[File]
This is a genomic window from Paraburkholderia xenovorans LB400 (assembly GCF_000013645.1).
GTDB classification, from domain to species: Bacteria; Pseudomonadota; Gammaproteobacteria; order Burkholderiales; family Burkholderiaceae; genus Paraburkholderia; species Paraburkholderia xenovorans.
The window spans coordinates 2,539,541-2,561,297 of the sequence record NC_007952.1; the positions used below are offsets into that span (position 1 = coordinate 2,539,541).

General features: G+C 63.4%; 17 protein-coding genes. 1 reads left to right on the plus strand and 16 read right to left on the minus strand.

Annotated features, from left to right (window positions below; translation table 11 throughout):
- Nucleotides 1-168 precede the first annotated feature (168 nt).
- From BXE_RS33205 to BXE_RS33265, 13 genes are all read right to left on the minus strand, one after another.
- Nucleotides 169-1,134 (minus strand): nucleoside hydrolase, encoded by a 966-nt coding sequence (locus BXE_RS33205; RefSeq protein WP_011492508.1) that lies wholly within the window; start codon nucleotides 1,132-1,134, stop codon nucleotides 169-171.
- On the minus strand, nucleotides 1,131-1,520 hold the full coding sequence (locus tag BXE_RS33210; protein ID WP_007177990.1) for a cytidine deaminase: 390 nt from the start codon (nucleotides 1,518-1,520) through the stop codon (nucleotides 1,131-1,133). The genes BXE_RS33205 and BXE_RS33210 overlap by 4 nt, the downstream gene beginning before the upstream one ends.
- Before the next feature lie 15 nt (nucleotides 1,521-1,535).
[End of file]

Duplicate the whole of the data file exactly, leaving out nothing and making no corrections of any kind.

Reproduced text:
This is a genomic window from Paraburkholderia xenovorans LB400 (assembly GCF_000013645.1).
GTDB classification, from domain to species: Bacteria; Pseudomonadota; Gammaproteobacteria; order Burkholderiales; family Burkholderiaceae; genus Paraburkholderia; species Paraburkholderia xenovorans.
The window spans coordinates 2,539,541-2,561,297 of the sequence record NC_007952.1; the positions used below are offsets into that span (position 1 = coordinate 2,539,541).

General features: G+C 63.4%; 17 protein-coding genes. 1 reads left to right on the plus strand and 16 read right to left on the minus strand.

Annotated features, from left to right (window positions below; translation table 11 throughout):
- Nucleotides 1-168 precede the first annotated feature (168 nt).
- From BXE_RS33205 to BXE_RS33265, 13 genes are all read right to left on the minus strand, one after another.
- Nucleotides 169-1,134 (minus strand): nucleoside hydrolase, encoded by a 966-nt coding sequence (locus BXE_RS33205; RefSeq protein WP_011492508.1) that lies wholly within the window; start codon nucleotides 1,132-1,134, stop codon nucleotides 169-171.
- On the minus strand, nucleotides 1,131-1,520 hold the full coding sequence (locus tag BXE_RS33210; protein ID WP_007177990.1) for a cytidine deaminase: 390 nt from the start codon (nucleotides 1,518-1,520) through the stop codon (nucleotides 1,131-1,133). The genes BXE_RS33205 and BXE_RS33210 overlap by 4 nt, the downstream gene beginning before the upstream one ends.
- Before the next feature lie 15 nt (nucleotides 1,521-1,535).